Like the proverbial Cretans, all bloggers are liars. I apologize unreservedly for confronting you with such a paradox in my first sentence, but I feel it's important to lay my cards out on the table from the beginning, so to speak. They are, if anyone cares, the seven of clubs, the six of hearts, the four of diamonds, the jack of diamonds and, last but obviously not least, the ace of spades. I realize, of course, that until that happy occasion arrives when my computer is equipped with a live webcam (a distinctly unlikely possibility at this stage, I'm afraid) that nobody can see these cards, so you'll just have to take my word for it - caveat lector - and I refer you back to my opening sentence. The enigmatic nature of that statement being duly noted, I feel we can move forward to the next paragraph. (Except for a brief moment to consider that the six of hearts might actually be from a different pack, even though the Bicycle brand 'Blue Rider' design on the back appears to be the same as that on the others).
Most blogs, to extend an already protracted metaphor, are nothing but houses made of cards. Perhaps, to risk over-reaching with our metaphor altogether, we might conclude that blogs are really more like Towers of Babel made of cards, and not very good cards at that, but flimsy ones manufactured using only the cheapest paper and the weakest ink, not even plastic-coated for protection. These are cards that have been dealt many times before, inexpertly shuffled, in the loneliest and most depressing games of Solitaire imaginable. Some of the corners of the cars are also, dare I say it, a trifle dog-eared and finger-stained. Blogs, suffice it to say, are always a losing hand.
Except mine, of course. The seven of clubs, the six of hearts, the four of diamonds, the jack of diamonds and the ace of spades, one of them possibly from a different pack, may not seem like elements of a Poker player's dream to most people, obviously, but who knows what unexpected trumps might lurk along the length of my inner sleeve? Or I could just be bluffing and really have absolutely nothing at all. How can anyone know for sure on the Internet? And it is at this juncture in proceeding that I'm keen to draw your attention to an amusing irony: the table that my aforementioned cards are lain upon is itself infinitely more fascinating than the actual cards that it supports. In fact, the table appears not entirely dissimilar to the table that appears in M C Escher's lithograph known as Relativity, although mine is much nicer than his, and probably a lot more expensive. (Escher was notoriously parsimonious when it came to furniture for his designs. Indeed, many of his imaginary structures feature no furniture at all).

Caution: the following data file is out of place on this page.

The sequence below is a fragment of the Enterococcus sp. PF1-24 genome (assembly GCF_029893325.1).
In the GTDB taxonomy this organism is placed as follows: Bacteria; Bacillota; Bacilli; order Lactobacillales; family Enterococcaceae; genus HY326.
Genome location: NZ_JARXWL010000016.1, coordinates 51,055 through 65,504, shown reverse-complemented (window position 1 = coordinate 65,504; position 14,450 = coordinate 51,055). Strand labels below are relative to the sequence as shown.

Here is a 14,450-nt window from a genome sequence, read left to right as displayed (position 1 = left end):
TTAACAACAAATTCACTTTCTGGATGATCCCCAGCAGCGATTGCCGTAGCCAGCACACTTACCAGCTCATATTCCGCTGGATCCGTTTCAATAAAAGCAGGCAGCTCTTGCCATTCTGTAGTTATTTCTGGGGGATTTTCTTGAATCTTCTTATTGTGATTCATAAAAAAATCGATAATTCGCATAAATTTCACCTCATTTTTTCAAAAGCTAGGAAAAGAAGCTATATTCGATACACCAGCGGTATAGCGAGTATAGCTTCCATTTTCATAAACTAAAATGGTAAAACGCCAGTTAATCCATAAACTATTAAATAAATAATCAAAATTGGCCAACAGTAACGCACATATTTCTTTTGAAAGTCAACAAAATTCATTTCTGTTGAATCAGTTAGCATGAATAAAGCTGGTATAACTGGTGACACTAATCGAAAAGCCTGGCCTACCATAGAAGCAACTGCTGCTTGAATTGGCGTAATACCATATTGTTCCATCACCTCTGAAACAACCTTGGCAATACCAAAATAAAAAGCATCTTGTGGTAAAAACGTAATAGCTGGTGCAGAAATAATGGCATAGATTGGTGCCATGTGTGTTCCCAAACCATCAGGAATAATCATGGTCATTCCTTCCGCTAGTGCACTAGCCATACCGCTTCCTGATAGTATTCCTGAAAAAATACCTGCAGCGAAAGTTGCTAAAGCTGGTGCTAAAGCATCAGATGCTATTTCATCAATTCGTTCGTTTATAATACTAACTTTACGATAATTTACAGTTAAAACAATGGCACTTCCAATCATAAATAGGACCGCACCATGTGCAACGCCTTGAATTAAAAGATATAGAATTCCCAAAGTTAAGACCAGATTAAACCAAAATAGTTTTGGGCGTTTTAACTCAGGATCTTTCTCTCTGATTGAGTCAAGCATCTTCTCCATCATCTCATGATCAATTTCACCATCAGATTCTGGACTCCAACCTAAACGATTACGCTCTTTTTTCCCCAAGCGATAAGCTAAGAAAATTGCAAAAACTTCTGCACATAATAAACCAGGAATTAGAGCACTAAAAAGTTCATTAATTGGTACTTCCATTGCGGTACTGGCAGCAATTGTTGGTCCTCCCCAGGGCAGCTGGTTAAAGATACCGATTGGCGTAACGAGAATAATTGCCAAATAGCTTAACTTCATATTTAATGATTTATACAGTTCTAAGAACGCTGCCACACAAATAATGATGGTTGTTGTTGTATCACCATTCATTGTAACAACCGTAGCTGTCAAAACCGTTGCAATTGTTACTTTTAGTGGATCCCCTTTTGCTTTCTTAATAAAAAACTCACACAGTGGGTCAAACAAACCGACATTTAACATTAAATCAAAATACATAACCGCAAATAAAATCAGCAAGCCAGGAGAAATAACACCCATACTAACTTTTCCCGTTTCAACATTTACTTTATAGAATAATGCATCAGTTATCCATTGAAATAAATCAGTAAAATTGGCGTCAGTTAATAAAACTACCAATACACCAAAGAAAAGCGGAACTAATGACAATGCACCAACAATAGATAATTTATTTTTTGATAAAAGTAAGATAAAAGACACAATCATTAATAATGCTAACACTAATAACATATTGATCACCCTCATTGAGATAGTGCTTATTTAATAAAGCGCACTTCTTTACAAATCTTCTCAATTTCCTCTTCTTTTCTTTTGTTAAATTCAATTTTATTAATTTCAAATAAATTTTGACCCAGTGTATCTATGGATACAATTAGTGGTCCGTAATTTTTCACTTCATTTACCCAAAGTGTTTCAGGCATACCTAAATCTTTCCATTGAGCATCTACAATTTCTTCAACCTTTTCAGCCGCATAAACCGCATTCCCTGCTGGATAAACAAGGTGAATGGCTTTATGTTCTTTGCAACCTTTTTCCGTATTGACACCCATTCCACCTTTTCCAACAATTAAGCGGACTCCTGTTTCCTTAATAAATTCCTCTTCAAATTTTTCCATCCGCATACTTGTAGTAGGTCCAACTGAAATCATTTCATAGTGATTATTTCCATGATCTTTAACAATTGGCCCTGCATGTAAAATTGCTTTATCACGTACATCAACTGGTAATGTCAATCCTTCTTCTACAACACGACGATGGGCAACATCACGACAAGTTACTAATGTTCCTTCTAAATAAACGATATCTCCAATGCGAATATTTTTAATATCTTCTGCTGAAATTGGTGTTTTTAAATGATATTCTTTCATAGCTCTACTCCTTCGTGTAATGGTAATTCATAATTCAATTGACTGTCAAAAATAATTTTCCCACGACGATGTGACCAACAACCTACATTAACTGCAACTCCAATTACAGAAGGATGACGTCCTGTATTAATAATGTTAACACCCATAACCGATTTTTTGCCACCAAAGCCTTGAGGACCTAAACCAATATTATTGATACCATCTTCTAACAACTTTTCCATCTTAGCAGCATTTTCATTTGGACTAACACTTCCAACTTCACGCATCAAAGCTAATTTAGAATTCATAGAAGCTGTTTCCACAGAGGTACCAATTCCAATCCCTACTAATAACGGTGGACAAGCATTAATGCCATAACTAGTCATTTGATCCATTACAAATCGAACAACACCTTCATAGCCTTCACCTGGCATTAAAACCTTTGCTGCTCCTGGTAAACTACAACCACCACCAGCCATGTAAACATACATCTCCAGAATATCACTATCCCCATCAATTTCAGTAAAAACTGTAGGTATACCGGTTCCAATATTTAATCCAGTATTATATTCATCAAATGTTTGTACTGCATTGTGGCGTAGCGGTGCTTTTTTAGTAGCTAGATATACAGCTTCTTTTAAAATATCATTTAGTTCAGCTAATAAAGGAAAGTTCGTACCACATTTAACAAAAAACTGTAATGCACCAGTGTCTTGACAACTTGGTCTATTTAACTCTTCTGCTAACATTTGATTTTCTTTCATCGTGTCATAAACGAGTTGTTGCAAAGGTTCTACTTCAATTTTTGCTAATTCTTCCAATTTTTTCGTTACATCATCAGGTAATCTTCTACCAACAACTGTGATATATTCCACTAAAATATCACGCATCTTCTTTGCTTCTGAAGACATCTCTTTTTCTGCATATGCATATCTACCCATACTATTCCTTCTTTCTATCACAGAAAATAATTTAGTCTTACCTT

I purchased the table many years ago, at a fire sale of effects from a defunct Swiss sanitarium near the town of Bingen-Bongen, in the shadow of the Alps. At the time I was seeking, tediously and unsuccessfully, cheap apparatus for distilling my own iron tonic, but an ancient edition of the Almanach de Gotha suddenly caught my weary eye, which then became further captivated by the example of dusty yet exquisite chestnut craftsmanship upon which the book was resting. There were cobwebs clinging to each leg, several scratches and nicks, yet the table completely won me over. "This will be ideal for laying my cards out on," I thought to myself. The iron tonic apparatus was quickly forgotten as I calculated the combined cost of the table and shipping it to America.
So exactly what makes the table so interesting? Well, the humorist Robert Benchley once claimed that there are two kinds of people: those who divide the world into two kinds of people and those that don't. This divisive dualism would also be true of tables if tables were anthropomorphically capable of discriminating thought, and my table would be the first kind of table. In other words, my table is a rather snobbish table; sneering down its elegant drop-leaf at those sorts of grubby tables with grape-flavored gum stuck underneath their surfaces or juvenile delinquent's initials carved into their veneers. My table, no doubt, if it could speak, would dispute my assertion that it resembles the table in Escher's Relativity, drawing your attention instead to its similarity to a table featuring in Jean-Baptiste-Siméon Chardin's painting Still Life With Attributes of the Arts (although the table in that picture is largely obscured, almost invisible, so I have absolutely no idea how my pompous table can be confident enough to make such a comparison.)
Even back in that cold, Swiss salesroom I had sensed the table's aloof and supercilious manner, but, like the proud new owner of a Persian cat, had dismissed these character flaws in favor of acquiring a beautiful object. And now I often feel that the table considers being in my house as beneath its dignity; that it cringes with horror whenever I wipe it down with a generic brand of polish, as if it were an ethereal sensualist forced to wear a cheap and industrial-strength type of sickly-sweet perfume. I sometimes even think that I can feel the table rock with rage every time I deal my worthless cards out upon its surface, trying to slide them off onto the floor, where, perhaps rightly, it believes they ultimately belong. My table, after all, is not a great reader of blogs; not that I have an answer to its criticisms anyway.